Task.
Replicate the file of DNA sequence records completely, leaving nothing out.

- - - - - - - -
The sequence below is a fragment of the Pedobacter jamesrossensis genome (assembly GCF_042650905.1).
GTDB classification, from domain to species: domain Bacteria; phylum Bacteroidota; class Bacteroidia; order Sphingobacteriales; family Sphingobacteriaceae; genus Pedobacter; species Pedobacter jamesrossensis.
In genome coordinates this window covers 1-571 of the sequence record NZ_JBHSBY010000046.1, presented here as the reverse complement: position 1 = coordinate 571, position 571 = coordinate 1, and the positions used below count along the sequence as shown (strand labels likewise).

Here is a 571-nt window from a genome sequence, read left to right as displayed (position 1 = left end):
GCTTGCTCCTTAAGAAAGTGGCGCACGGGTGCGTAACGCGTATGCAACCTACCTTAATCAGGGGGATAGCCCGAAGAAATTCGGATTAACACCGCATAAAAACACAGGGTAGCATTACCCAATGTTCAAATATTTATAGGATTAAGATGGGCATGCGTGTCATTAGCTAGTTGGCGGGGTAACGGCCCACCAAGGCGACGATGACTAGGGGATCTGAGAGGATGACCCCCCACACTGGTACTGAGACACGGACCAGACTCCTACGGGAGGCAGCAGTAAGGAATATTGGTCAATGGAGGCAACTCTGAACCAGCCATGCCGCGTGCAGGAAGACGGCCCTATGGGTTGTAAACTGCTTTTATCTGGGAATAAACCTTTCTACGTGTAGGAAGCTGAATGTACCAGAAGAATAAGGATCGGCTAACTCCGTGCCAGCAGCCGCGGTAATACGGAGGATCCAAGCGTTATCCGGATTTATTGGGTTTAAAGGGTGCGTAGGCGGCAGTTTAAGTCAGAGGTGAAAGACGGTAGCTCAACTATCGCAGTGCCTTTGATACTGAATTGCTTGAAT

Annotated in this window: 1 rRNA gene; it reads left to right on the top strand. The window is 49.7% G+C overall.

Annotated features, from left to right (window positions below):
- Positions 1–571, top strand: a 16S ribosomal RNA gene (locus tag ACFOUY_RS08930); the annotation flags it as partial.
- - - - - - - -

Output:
The sequence below is a fragment of the Pedobacter jamesrossensis genome (assembly GCF_042650905.1).
GTDB classification, from domain to species: domain Bacteria; phylum Bacteroidota; class Bacteroidia; order Sphingobacteriales; family Sphingobacteriaceae; genus Pedobacter; species Pedobacter jamesrossensis.
In genome coordinates this window covers 1-571 of the sequence record NZ_JBHSBY010000046.1, presented here as the reverse complement: position 1 = coordinate 571, position 571 = coordinate 1, and the positions used below count along the sequence as shown (strand labels likewise).

Here is a 571-nt window from a genome sequence, read left to right as displayed (position 1 = left end):
GCTTGCTCCTTAAGAAAGTGGCGCACGGGTGCGTAACGCGTATGCAACCTACCTTAATCAGGGGGATAGCCCGAAGAAATTCGGATTAACACCGCATAAAAACACAGGGTAGCATTACCCAATGTTCAAATATTTATAGGATTAAGATGGGCATGCGTGTCATTAGCTAGTTGGCGGGGTAACGGCCCACCAAGGCGACGATGACTAGGGGATCTGAGAGGATGACCCCCCACACTGGTACTGAGACACGGACCAGACTCCTACGGGAGGCAGCAGTAAGGAATATTGGTCAATGGAGGCAACTCTGAACCAGCCATGCCGCGTGCAGGAAGACGGCCCTATGGGTTGTAAACTGCTTTTATCTGGGAATAAACCTTTCTACGTGTAGGAAGCTGAATGTACCAGAAGAATAAGGATCGGCTAACTCCGTGCCAGCAGCCGCGGTAATACGGAGGATCCAAGCGTTATCCGGATTTATTGGGTTTAAAGGGTGCGTAGGCGGCAGTTTAAGTCAGAGGTGAAAGACGGTAGCTCAACTATCGCAGTGCCTTTGATACTGAATTGCTTGAAT

Annotated in this window: 1 rRNA gene; it reads left to right on the top strand. The window is 49.7% G+C overall.

Annotated features, from left to right (window positions below):
- Positions 1–571, top strand: a 16S ribosomal RNA gene (locus tag ACFOUY_RS08930); the annotation flags it as partial.